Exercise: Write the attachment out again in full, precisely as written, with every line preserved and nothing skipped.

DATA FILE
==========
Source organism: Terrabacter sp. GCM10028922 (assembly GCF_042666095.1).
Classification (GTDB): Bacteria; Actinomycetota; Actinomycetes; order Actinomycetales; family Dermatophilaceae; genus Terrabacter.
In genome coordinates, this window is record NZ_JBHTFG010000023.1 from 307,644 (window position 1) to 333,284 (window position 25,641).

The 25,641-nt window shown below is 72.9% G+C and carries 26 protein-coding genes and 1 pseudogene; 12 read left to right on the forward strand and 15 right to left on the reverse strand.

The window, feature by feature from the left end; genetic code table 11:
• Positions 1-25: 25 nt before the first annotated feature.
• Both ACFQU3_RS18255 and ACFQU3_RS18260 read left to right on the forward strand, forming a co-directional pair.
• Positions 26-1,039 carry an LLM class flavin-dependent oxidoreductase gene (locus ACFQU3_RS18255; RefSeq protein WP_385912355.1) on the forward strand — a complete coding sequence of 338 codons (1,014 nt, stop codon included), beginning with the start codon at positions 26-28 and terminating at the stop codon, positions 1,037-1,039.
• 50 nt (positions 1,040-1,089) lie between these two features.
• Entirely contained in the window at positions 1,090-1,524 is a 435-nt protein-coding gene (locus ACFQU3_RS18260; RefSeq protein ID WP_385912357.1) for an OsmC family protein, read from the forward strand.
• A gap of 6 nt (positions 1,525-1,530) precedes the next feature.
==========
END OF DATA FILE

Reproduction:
Source organism: Terrabacter sp. GCM10028922 (assembly GCF_042666095.1).
Classification (GTDB): Bacteria; Actinomycetota; Actinomycetes; order Actinomycetales; family Dermatophilaceae; genus Terrabacter.
In genome coordinates, this window is record NZ_JBHTFG010000023.1 from 307,644 (window position 1) to 333,284 (window position 25,641).

The 25,641-nt window shown below is 72.9% G+C and carries 26 protein-coding genes and 1 pseudogene; 12 read left to right on the forward strand and 15 right to left on the reverse strand.

The window, feature by feature from the left end; genetic code table 11:
• Positions 1-25: 25 nt before the first annotated feature.
• Both ACFQU3_RS18255 and ACFQU3_RS18260 read left to right on the forward strand, forming a co-directional pair.
• Positions 26-1,039 carry an LLM class flavin-dependent oxidoreductase gene (locus ACFQU3_RS18255; RefSeq protein WP_385912355.1) on the forward strand — a complete coding sequence of 338 codons (1,014 nt, stop codon included), beginning with the start codon at positions 26-28 and terminating at the stop codon, positions 1,037-1,039.
• 50 nt (positions 1,040-1,089) lie between these two features.
• Entirely contained in the window at positions 1,090-1,524 is a 435-nt protein-coding gene (locus ACFQU3_RS18260; RefSeq protein ID WP_385912357.1) for an OsmC family protein, read from the forward strand.
• A gap of 6 nt (positions 1,525-1,530) precedes the next feature.